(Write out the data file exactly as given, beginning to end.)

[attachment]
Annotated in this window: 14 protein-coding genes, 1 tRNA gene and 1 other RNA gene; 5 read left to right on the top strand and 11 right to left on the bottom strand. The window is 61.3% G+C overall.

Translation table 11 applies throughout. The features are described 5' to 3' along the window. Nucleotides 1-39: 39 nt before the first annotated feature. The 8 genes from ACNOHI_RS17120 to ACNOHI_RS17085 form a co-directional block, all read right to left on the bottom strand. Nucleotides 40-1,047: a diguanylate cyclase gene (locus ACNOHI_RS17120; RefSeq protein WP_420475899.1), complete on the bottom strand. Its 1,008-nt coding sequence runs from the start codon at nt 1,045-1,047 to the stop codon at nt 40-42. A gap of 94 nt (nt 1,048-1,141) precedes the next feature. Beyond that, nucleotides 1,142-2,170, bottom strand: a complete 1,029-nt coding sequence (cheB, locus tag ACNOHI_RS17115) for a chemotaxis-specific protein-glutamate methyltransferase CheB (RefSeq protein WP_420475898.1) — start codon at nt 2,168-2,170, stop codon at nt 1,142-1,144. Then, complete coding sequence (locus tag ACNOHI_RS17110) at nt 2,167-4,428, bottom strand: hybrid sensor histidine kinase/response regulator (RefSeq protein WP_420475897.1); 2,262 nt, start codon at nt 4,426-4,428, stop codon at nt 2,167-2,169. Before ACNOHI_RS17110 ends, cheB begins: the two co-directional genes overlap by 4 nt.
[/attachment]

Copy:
Annotated in this window: 14 protein-coding genes, 1 tRNA gene and 1 other RNA gene; 5 read left to right on the top strand and 11 right to left on the bottom strand. The window is 61.3% G+C overall.

Translation table 11 applies throughout. The features are described 5' to 3' along the window. Nucleotides 1-39: 39 nt before the first annotated feature. The 8 genes from ACNOHI_RS17120 to ACNOHI_RS17085 form a co-directional block, all read right to left on the bottom strand. Nucleotides 40-1,047: a diguanylate cyclase gene (locus ACNOHI_RS17120; RefSeq protein WP_420475899.1), complete on the bottom strand. Its 1,008-nt coding sequence runs from the start codon at nt 1,045-1,047 to the stop codon at nt 40-42. A gap of 94 nt (nt 1,048-1,141) precedes the next feature. Beyond that, nucleotides 1,142-2,170, bottom strand: a complete 1,029-nt coding sequence (cheB, locus tag ACNOHI_RS17115) for a chemotaxis-specific protein-glutamate methyltransferase CheB (RefSeq protein WP_420475898.1) — start codon at nt 2,168-2,170, stop codon at nt 1,142-1,144. Then, complete coding sequence (locus tag ACNOHI_RS17110) at nt 2,167-4,428, bottom strand: hybrid sensor histidine kinase/response regulator (RefSeq protein WP_420475897.1); 2,262 nt, start codon at nt 4,426-4,428, stop codon at nt 2,167-2,169. Before ACNOHI_RS17110 ends, cheB begins: the two co-directional genes overlap by 4 nt.